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MN-100 Railroad Overpasses

   


MN-100 Railroad Overpasses

Primary Photographer(s): Nathan Holth

Bridge Documented: June 3, 2013
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Key Facts

Facility Carried / Feature Intersected
Railroad (Union Pacific) and Rail-Trail (Cedar Lake Trail) Over MN-100
Location
St. Louis Park: Hennepin County, Minnesota: United States
Construction Date and Builder / Engineer
1936 By Builder/Contractor: American Bridge Company of New York, New York and Engineer/Design: Minnesota Highway Department

Technical Facts

Rehabilitation Date
Not Available or Not Applicable
Main Span Length
52 Feet (15.85 Meters)
Structure Length
109 Feet (33.22 Meters)
Roadway Width
66.5 Feet (20.27 Meters)
Spans
2 Main Span(s)
NBI Number
5309

Historic Significance Rating (HSR)

Bridge Documentation

This Bridge's Future Is At Risk!

View Archived National Bridge Inventory Report - Has Additional Details and Evaluation

View The Replacement Project Map, Showing Layout of Three Historic Bridges and Associated Roadways

View The Environmental Assessment For A Project Involving This and Two Other Historic Bridges

This historic bridge is slated for demolition and replacement!

This bridge is located on a short stretch of MN-100 where three historic overpass bridges of the same vintage can be found. Each bridge was designed with considerable attention given to the aesthetics of the bridge, and each bridge was also designed to be visually unique. This concept of not only making freeway overpasses look attractive, but varying them visually from bridge to bridge was something found in only the oldest limited access highways in the country, usually built before 1950. After 1950, and especially after the Interstate Highway System was created, limited access highway bridges either lacked aesthetics of any kind, or employed limited aesthetics in the same form on all bridges.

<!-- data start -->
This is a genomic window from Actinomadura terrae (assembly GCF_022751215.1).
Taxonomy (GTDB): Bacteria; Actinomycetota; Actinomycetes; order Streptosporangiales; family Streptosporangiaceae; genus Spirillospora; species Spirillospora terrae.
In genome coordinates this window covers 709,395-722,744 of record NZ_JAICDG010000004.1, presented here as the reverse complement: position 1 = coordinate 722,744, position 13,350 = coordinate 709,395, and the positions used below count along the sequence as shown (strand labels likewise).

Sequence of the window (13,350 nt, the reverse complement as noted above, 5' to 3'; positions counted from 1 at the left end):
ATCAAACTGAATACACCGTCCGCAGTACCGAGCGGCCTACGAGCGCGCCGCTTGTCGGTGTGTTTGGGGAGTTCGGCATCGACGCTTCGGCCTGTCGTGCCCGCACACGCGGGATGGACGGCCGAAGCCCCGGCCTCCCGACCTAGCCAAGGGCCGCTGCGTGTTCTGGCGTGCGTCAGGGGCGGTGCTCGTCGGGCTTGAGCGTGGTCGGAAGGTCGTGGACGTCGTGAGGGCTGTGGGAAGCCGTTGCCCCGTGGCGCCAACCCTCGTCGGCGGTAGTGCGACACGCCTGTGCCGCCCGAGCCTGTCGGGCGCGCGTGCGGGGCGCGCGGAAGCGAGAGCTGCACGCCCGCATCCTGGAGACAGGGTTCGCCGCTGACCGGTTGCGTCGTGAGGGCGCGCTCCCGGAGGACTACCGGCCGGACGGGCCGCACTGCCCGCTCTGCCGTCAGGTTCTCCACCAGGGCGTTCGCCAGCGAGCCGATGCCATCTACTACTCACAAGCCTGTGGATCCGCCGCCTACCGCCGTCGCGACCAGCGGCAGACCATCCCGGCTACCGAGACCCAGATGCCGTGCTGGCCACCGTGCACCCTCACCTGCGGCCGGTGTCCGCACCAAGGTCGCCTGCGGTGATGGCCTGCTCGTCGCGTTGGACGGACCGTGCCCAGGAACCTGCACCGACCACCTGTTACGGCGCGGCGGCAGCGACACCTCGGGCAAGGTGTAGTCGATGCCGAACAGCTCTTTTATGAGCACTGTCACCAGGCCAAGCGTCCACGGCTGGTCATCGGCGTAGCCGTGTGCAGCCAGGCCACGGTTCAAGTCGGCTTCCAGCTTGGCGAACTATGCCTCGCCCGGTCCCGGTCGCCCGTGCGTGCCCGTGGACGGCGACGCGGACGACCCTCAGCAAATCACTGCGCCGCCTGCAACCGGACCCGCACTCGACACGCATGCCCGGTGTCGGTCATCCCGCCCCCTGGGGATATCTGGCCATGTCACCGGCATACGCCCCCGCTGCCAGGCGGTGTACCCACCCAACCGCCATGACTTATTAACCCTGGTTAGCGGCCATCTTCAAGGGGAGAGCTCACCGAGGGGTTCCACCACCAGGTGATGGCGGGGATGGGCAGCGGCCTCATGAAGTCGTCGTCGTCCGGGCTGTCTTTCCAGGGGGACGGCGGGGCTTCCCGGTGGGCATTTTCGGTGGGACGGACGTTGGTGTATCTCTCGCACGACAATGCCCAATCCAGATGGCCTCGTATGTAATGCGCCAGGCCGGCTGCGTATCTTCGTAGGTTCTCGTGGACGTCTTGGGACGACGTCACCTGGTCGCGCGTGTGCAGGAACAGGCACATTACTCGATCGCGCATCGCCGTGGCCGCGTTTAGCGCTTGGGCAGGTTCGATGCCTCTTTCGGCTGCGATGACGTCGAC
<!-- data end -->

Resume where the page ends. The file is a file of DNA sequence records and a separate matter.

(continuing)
This bridge and the other two nearby historic overpass bridges are among the last remaining early expressway overpass bridges in Minnesota. Despite this fact, all three are slated for demolition and replacement. Because so few early overpass bridges remain, this will be a significant loss of Minnesota's transportation heritage.

This is actually a pair of parallel bridges sharing a common abutment. The northern bridge was originally built for the Minneapolis and St. Louis Railroad, but is today converted to a Cedar Lake rail-trail. The southern bridge was originally built for the Chicago, Milwaukee, St. Paul and Pacific Railroad (Milwaukee Road). The northern bridge provides a 66.5 foot roadway, while the southern bridge provides a 47.2 foot roadway and today carries a Union Pacific line. The design of the bridges is somewhat unusual. The outermost fascia girders are like through plate girders and they have an attractive haunched bottom chord giving the bridge its distinctive appearance. Looking under the bridge however, there are longitudinal stringers suggesting that most of the load on the bridge is carried like a steel stringer bridge. However, the massive nature of the fascia girders suggest that they might possibility contribute some load-bearing capacity as well.

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Photos and Videos: MN-100 Railroad Overpasses

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